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Ed Mullinax Passes; Arrangements Set

Published: August 5, 2018 10:46 am ET

Last Comment: August 5, 2018 4:52 pm ET | 1 Comment(s) | Jump to Comments

Charles ‘Ed’ Mullinax, 85, of Amherst, Ohio, passed away on Saturday, August 4, 2018, in Port Orange, Fla., and enjoyed his final days surrounded by the family he loved.

Mullinax is survived by his wife of 58 years, Janet (Kline); sons, Larry (Lisa) and Jerry (Denise); daughter, Terri (Andre) Jones; and eight grandchildren, Brad (Sarah), Claire, Anastasia, Grant, Clayton, Cole, Lindsay and Kellie.

He was born of humble beginnings in Ellijay, Ga., on April 4, 1933 to William and Clarissa (McAlpine) Mullinax. He always bragged about his Georgia roots, although he spent most of his life in Ohio. He graduated from Stow (Ohio) High School in 1952, earning eight varsity letters in football, baseball and basketball. He briefly attended Wilmington College, where he played football, before joining the Army and becoming a paratrooper and M. P. with the 82nd Airborne Special Forces Division at Fort Bragg, N.C.

After the military, he worked at the Mohawk Rubber Company, the Ford Engine plant and spent a short time at Kent State University before finding a job in 1957 that would turn out to be a career: selling cars. He sold cars at several dealerships, then advanced to used car manager at Graham Ford in Akron in 1963 and then part owner of George DiFeo Ford in North Canton in 1967. In 1970, he opened his first dealership, Ed Mullinax Ford, in Amherst, Ohio. He was a great leader and tremendous marketer who transformed this previously closed business into the fifth largest Ford dealership in America. He owned 17 Ford and Lincoln-Mercury dealerships throughout his career and in the mid-1990s became the largest Ford retailer in the USA.

Mullinax was an innovator and in 1975, he invented ‘one-price’ selling by putting his best, non-negotiable price on every windshield to make car buying easier for the customer. He built the world's largest indoor showroom, which could display 120 cars. He created a jingle, ‘Ed Mullinax is a Friend of Mine,’ that would become known by all in Northeast Ohio. He was selected by Automotive News in their ‘50 Visionary Dealers’ of all time.

He touched many lives during his lifetime, whether it was donating to charities or teaching people how to succeed in the car business. He was especially proud that many Mullinax employees, including his own sons, went on to become managers, general managers and even dealers with their own stores.

Mullinax entered the harness racing business in 1993 and owned many horses, including P Forty Seven, the 2005 winner of the Little Brown Jug in Delaware, Ohio. He also owned Dragon Ranch Golf Course, named after his best horse, Dragon Again.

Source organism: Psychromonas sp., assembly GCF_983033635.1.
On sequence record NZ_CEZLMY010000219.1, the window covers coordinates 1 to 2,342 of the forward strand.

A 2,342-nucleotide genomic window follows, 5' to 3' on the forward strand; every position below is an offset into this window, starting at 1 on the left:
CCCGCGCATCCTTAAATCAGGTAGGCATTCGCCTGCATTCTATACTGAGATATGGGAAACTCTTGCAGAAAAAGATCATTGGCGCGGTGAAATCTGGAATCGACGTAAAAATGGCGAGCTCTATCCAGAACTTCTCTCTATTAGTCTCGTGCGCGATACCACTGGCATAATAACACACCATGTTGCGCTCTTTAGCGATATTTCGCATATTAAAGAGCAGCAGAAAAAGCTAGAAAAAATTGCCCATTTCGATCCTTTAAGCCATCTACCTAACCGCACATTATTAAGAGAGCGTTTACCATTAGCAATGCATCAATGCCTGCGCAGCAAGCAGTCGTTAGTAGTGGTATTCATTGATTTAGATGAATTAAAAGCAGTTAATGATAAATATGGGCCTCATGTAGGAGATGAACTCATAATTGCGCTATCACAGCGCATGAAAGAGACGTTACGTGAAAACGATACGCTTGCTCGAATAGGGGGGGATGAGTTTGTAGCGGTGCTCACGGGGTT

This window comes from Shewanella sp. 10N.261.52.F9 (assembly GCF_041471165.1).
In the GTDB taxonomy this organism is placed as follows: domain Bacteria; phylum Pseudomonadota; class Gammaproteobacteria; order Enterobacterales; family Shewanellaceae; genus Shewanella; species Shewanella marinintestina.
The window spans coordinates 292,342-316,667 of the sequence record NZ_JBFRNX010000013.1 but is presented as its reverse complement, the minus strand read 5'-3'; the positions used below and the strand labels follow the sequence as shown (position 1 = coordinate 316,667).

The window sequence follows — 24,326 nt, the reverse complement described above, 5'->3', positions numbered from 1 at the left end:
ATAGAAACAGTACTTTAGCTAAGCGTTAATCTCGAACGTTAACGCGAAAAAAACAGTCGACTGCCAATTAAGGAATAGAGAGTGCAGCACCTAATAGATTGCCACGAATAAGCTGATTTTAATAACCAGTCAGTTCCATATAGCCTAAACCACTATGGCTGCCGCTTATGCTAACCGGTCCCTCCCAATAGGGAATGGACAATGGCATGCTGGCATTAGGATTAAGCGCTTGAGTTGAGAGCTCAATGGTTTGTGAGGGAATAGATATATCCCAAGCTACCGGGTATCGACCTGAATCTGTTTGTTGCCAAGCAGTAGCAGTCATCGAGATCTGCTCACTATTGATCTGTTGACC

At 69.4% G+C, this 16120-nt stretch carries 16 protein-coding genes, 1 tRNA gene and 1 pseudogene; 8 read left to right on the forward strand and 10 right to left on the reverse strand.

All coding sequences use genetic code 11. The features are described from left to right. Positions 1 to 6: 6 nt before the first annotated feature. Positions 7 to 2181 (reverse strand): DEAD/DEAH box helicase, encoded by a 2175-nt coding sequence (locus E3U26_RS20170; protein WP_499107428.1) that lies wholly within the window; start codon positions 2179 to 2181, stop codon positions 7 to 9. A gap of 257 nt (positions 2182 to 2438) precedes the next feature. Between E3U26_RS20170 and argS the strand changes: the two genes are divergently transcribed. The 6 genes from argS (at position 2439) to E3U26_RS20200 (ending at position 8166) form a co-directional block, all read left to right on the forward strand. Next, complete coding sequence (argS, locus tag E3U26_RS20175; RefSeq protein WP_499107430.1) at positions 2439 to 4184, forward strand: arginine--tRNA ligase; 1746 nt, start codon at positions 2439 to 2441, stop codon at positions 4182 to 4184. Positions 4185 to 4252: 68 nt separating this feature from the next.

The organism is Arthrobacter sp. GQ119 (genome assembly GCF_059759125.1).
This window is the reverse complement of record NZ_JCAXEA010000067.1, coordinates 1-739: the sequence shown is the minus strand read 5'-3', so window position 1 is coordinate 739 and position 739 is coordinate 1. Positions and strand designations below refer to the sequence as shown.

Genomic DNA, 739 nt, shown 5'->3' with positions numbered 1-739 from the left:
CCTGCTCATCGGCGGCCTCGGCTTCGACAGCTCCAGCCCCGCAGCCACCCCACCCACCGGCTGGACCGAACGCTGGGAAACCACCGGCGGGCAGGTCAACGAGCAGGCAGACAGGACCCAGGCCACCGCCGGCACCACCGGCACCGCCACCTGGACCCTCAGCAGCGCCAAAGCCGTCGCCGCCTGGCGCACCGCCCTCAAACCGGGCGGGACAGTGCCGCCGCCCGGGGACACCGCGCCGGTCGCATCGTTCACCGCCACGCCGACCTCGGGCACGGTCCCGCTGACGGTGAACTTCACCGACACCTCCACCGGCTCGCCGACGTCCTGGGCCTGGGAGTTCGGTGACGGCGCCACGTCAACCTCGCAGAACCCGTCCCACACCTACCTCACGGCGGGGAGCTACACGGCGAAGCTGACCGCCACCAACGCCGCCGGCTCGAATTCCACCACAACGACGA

He loved playing golf, horse racing, Cleveland sports, talking politics, challenges, competition, anything ‘American’ and the great friendships he had being a member of the Amherst Noonday Club. He was also a member of St. Joseph Catholic Church.

He said, "I'd hate to leave this world having lived a boring life." God blessed him with a wonderful life that was anything but boring.

He was preceded in death by his parents; brothers, Alden and Wayne; sister, Arlene Albright; and his father-in-law and mother-in-law, John and Rose Kline.

Mass of Christian Burial will take place at 11 a.m. on Friday (August 10) at Our Lady of Hope Catholic Church, 4675 S. Clyde Morris Boulevard, Port Orange, FL 32129. Private burial will be in Cape Canaveral National Cemetery, Mims, Fla.

In lieu of flowers, memorial contributions may be made to Halifax Health Hospice, 3800 Woodbriar Trail, Port Orange, FL 32129 or to a charity of your choice.

Please join Standardbred Canada in offering condolences to the family and friends of Ed Mullinax.

(USTA)

August 5, 2018 - 4:52 pmEd Mullinax just might have

murray brown SAID...

Ed Mullinax just might have been the finest human being I've ever known.
He was a kind, gentle and overly fair man.
I was privileged to be his partner on horses for over a decade. He loved his horses. He loved Harness Racing.
He loved people and everybody loved him.
Whenever I think of him, I think of Will Rogers, of who it was said that he never met a person he didn't like. Perhaps more importantly with "Mister Ed", just about everybody who ever knew him, liked him.
There are a countless number who loved him. I am in that group.
Fairwell Old Friend. I know where you are going, I'm not so sure about myself.
It will be so nice if we meet again.
Murray Brown


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